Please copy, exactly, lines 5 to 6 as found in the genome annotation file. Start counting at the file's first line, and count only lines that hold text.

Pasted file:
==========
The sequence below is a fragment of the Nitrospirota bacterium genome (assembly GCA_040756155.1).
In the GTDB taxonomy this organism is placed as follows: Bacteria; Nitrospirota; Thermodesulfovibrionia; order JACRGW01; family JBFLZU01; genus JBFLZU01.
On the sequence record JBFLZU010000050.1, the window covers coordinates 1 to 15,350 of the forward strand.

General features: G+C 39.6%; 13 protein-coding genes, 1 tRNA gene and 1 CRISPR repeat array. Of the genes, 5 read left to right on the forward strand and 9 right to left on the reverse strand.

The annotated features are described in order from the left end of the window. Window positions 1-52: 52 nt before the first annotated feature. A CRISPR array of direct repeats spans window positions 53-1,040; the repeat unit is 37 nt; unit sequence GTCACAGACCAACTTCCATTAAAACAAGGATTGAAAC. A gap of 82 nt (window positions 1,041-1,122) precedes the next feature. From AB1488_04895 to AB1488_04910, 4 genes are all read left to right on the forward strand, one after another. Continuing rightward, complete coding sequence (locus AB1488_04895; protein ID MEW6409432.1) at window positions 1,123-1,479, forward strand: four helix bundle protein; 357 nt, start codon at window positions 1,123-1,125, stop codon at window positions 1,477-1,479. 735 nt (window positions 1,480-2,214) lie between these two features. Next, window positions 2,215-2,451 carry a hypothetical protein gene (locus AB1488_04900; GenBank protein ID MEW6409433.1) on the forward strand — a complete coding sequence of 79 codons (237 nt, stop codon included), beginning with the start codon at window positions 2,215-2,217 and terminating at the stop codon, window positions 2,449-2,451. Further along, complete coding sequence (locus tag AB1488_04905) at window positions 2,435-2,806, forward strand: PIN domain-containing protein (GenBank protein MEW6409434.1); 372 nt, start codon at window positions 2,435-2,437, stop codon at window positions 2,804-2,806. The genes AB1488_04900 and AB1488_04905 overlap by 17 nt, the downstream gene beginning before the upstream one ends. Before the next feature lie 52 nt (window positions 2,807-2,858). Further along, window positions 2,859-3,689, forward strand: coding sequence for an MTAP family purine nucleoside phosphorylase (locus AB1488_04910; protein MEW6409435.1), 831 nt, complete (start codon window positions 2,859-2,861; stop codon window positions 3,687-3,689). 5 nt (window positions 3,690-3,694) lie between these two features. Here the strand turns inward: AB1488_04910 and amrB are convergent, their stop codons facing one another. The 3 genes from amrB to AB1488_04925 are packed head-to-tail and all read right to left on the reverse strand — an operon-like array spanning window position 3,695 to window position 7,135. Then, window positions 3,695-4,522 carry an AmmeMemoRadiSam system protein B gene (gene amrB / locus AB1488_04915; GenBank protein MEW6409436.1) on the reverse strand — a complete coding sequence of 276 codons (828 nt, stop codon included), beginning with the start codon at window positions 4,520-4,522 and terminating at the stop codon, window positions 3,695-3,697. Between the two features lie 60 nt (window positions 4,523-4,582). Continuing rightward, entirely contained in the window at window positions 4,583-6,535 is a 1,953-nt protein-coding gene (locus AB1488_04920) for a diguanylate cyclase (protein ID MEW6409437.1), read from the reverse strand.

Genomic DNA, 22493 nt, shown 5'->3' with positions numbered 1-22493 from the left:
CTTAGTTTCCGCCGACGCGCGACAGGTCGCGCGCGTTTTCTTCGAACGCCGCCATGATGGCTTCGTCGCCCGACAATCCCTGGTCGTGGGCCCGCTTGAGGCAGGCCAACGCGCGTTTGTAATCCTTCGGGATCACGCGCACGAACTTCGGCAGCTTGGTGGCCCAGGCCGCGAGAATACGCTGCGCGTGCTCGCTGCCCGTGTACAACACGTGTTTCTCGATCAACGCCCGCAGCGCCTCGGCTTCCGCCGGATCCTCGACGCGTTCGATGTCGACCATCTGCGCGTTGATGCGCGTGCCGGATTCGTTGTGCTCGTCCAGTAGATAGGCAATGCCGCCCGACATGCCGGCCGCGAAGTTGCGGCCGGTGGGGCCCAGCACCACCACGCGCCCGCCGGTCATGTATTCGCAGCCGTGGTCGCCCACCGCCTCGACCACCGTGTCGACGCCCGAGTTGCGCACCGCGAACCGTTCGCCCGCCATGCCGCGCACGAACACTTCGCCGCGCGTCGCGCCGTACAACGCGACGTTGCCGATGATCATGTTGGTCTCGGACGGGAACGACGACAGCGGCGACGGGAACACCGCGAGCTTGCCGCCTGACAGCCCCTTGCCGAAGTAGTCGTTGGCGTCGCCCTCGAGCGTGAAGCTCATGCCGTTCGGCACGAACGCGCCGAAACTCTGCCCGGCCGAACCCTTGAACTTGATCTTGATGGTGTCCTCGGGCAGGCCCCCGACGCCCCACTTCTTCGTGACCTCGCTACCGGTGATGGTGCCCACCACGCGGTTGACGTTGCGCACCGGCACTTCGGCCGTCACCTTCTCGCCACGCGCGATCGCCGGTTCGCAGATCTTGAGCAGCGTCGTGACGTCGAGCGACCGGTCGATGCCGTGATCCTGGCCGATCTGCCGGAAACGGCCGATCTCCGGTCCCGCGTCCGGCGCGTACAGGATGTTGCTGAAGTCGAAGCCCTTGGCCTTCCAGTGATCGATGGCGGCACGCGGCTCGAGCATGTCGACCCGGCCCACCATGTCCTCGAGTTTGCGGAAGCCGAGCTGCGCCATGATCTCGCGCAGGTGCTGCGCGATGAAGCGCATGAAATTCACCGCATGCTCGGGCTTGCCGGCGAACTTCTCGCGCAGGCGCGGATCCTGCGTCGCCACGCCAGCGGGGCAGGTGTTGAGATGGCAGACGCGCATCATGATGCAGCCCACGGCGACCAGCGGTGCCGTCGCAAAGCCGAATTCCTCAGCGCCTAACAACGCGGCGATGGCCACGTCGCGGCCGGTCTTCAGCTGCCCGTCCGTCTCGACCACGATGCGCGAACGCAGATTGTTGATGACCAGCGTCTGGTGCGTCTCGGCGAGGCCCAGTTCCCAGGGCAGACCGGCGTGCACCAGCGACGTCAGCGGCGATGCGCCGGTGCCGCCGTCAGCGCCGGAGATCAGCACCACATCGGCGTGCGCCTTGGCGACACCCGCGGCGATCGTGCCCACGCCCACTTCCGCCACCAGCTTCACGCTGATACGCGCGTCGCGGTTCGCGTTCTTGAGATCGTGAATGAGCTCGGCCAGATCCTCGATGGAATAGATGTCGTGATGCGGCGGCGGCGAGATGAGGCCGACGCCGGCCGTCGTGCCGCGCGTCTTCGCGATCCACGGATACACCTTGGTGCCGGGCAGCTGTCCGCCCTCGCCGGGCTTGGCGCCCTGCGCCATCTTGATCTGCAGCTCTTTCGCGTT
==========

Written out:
The annotated features are described in order from the left end of the window. Window positions 1-52: 52 nt before the first annotated feature. A CRISPR array of direct repeats spans window positions 53-1,040; the repeat unit is 37 nt; unit sequence GTCACAGACCAACTTCCATTAAAACAAGGATTGAAAC. A gap of 82 nt (window positions 1,041-1,122) precedes the next feature. From AB1488_04895 to AB1488_04910, 4 genes are all read left to right on the forward strand, one after another. Continuing rightward, complete coding sequence (locus AB1488_04895; protein ID MEW6409432.1) at window positions 1,123-1,479, forward strand: four helix bundle protein; 357 nt, start codon at window positions 1,123-1,125, stop codon at window positions 1,477-1,479. 735 nt (window positions 1,480-2,214) lie between these two features. Next, window positions 2,215-2,451 carry a hypothetical protein gene (locus AB1488_04900; GenBank protein ID MEW6409433.1) on the forward strand — a complete coding sequence of 79 codons (237 nt, stop codon included), beginning with the start codon at window positions 2,215-2,217 and terminating at the stop codon, window positions 2,449-2,451. Further along, complete coding sequence (locus tag AB1488_04905) at window positions 2,435-2,806, forward strand: PIN domain-containing protein (GenBank protein MEW6409434.1); 372 nt, start codon at window positions 2,435-2,437, stop codon at window positions 2,804-2,806. The genes AB1488_04900 and AB1488_04905 overlap by 17 nt, the downstream gene beginning before the upstream one ends. Before the next feature lie 52 nt (window positions 2,807-2,858). Further along, window positions 2,859-3,689, forward strand: coding sequence for an MTAP family purine nucleoside phosphorylase (locus AB1488_04910; protein MEW6409435.1), 831 nt, complete (start codon window positions 2,859-2,861; stop codon window positions 3,687-3,689). 5 nt (window positions 3,690-3,694) lie between these two features. Here the strand turns inward: AB1488_04910 and amrB are convergent, their stop codons facing one another. The 3 genes from amrB to AB1488_04925 are packed head-to-tail and all read right to left on the reverse strand — an operon-like array spanning window position 3,695 to window position 7,135. Then, window positions 3,695-4,522 carry an AmmeMemoRadiSam system protein B gene (gene amrB / locus AB1488_04915; GenBank protein MEW6409436.1) on the reverse strand — a complete coding sequence of 276 codons (828 nt, stop codon included), beginning with the start codon at window positions 4,520-4,522 and terminating at the stop codon, window positions 3,695-3,697. Between the two features lie 60 nt (window positions 4,523-4,582). Continuing rightward, entirely contained in the window at window positions 4,583-6,535 is a 1,953-nt protein-coding gene (locus AB1488_04920) for a diguanylate cyclase (protein ID MEW6409437.1), read from the reverse strand.

Genomic DNA, 22493 nt, shown 5'->3' with positions numbered 1-22493 from the left: